Take a moment to think about this. Each of us possesses a tangible, living soul. The System has no such thing. We must not allow the System to exploit us. We must not allow the System to take on a life of its own. The System did not make us: We made the System. That is all I have to say to you.”

Murakami on fiction for an unreal world

In Added by Katrina Kocialkowska, Haruki Murakami on March 11, 2011 at 1:47 am

Over the past 30 years, I have written fiction in various forms ranging from short stories to full-length novels. The story has always been one of the most fundamental human concepts. While each story is unique, it functions for the most part as something that can be shared and exchanged with others. That is one of the things that gives a story its meaning. Stories change form freely as they inhale the air of each new age. In principle a medium of cultural transmission, stories are highly variable when it comes to the mode of presentation they employ. Like skilled fashion designers, we novelists clothe stories, as they change shape from day to day, in words suited to their figures.

Viewed from such a professional perspective, it would seem that the interface between us and the stories we encounter underwent a greater change than ever before at some point when the world crossed (or began to cross) the millennial threshold. Whether this was a change for the good or a less welcome change, I am in no position to judge. About all I can say is that we can probably never go back to where we started.

Speaking for myself, one of the reasons I feel this so strongly is the fact that the fiction I write is itself undergoing a perceptible transformation. The stories inside me are steadily changing form as they inhale the new atmosphere. I can clearly feel the movement happening inside my body. Also happening at the same time, I can see, is a substantial change in the way readers are receiving the fiction I write.

There has been an especially noteworthy change in the posture of European and American readers. Until now, my novels could be seen in 20th-century terms, that is, to be entering their minds through such doorways as “post-modernism” or “magic realism” or “Orientalism”; but from around the time that people welcomed the new century, they gradually began to remove the framework of such “isms” and accept the worlds of my stories more nearly as-is. I had a strong sense of this shift whenever I visited Europe and America. It seemed to me that people were accepting my stories in toto — stories that are chaotic in many cases, missing logicality at times, and in which the composition of reality has been rearranged. Rather than analyzing the chaos within my stories, they seem to have begun conceiving a new interest in the very task of how best to take them in.

By contrast, general readers in Asian countries never had any need for the doorway of literary theory when they read my fiction. Most Asian people who took it upon themselves to read my works apparently accepted the stories I wrote as relatively “natural” from the outset. First came the acceptance, and then (if necessary) came the analysis. In most cases in the West, however, with some variation, the logical parsing came before the acceptance. Such differences between East and West, however, appear to be fading with the passing years as each influences the other.

We often wonder what it would have been like if 9/11had never happened — or at least if that plan had not succeeded so perfectly. Then the world would have been very different from what it is now. America might have had a different president (a major possibility), and the Iraq and Afghanistan wars might never have happened (an even greater possibility).

Let’s call the world we actually have now Reality A and the world that we might have had if 9/11 had never happened Reality B. Then we can’t help but notice that the world of Reality B appears to be realer and more rational than the world of Reality A. To put it in different terms, we are living a world that has an even lower level of reality than the unreal world. What can we possibly call this if not “chaos”?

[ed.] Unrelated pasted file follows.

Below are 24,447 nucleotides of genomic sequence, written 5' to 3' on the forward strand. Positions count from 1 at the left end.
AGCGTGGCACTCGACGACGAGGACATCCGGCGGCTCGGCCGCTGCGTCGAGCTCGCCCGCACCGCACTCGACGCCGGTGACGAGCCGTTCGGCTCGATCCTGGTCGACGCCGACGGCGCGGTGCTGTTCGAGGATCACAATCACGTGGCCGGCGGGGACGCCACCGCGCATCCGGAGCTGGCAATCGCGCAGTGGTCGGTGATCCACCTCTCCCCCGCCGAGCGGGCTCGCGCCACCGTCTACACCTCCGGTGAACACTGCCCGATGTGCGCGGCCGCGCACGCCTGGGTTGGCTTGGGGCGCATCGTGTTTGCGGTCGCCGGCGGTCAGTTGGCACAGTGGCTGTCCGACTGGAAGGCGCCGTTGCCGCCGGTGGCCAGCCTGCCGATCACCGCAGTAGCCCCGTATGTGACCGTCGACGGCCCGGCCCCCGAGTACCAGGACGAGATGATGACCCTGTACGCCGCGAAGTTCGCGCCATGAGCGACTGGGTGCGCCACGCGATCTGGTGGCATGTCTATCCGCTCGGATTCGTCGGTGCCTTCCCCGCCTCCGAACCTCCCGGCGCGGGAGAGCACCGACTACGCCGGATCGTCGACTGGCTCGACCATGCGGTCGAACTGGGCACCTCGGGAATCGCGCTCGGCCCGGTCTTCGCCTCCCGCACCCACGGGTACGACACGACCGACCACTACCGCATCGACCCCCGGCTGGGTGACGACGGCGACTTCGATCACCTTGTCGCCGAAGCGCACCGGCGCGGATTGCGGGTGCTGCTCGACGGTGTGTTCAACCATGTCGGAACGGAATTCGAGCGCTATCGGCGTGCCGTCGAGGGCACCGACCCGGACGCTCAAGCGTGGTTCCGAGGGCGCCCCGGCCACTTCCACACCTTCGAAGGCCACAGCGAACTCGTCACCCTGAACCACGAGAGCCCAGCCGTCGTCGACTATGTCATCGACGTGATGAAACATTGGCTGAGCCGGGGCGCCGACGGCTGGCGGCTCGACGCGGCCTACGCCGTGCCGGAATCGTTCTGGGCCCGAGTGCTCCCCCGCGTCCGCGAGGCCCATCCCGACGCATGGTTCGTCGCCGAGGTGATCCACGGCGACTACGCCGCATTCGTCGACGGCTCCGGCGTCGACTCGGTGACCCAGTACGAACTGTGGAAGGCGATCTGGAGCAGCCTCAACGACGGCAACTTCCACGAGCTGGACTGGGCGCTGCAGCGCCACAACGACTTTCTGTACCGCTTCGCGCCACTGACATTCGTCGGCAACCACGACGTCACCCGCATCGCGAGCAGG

What kind of meaning can fiction have in an age like this? What kind of purpose can it serve? In an age when reality is insufficiently real, how much reality can a fictional story possess?

…In that sense, at the same time that fiction (story) is presently undergoing a severe test, it possesses an unprecedented opportunity. Of course fiction has always been assigned responsibility and questions to deal with in every age, but surely the responsibility and questions are especially great now. Story has a function that it alone can perform, and that is to “turn everything into a story.” To transform the things and events around us into the metaphor of the story form and to suggest the true nature of the situation in the dynamism of that substitution: that is story’s most important function.

Biologist and British science fiction writer Paul McAuley, author of the very good the Quiet War andGardens of the Sun, reflect on how science fiction has largely failed to engage the world Murakami evokes but has the potential to do so in his response to Murakami’s article:

As a science-fiction writer, I find Murakami’s ideas incredibly interesting. And hopeful. Or rather, potentially hopeful. For something similar should have happened to science fiction, shouldn’t it? After all, catastrophes and sudden shifts in perception are part of its stock in trade. But instead of confronting Reality A, the genre has, in the first decade of the 21st century, too often turned to its own comforting version of Reality B: retreating into pleasant little pulpish daydreams in which starships still effortlessly span a galaxy where a guy can turn a profit, or where technology is as controllable as clockwork and the actions of individuals can still make a mark on history. Meanwhile, they grumble, ‘mainstream’ writers are grabbing ideas from the genre and doing terrible things to them without acknowledging the source. As if permission could be somehow given, or withheld.

I prefer the point of view of William Gibson, who has pointed out that the only way to tackle the place we’re in now is to use the science-fiction toolkit – the tropes, images and metaphor developed from the crude flint hammers of pulp by decades of cooperative effort and argument. If other writers are using the science-fiction toolkit to evolve new kinds of stories in the present’s different air, that’s exactly what we should be doing, too. Forget the past. Especially the pasts of all those great glorious science-fiction futures, lost when it all changed. Look again at the future. Embrace change. Let go. If only. If only.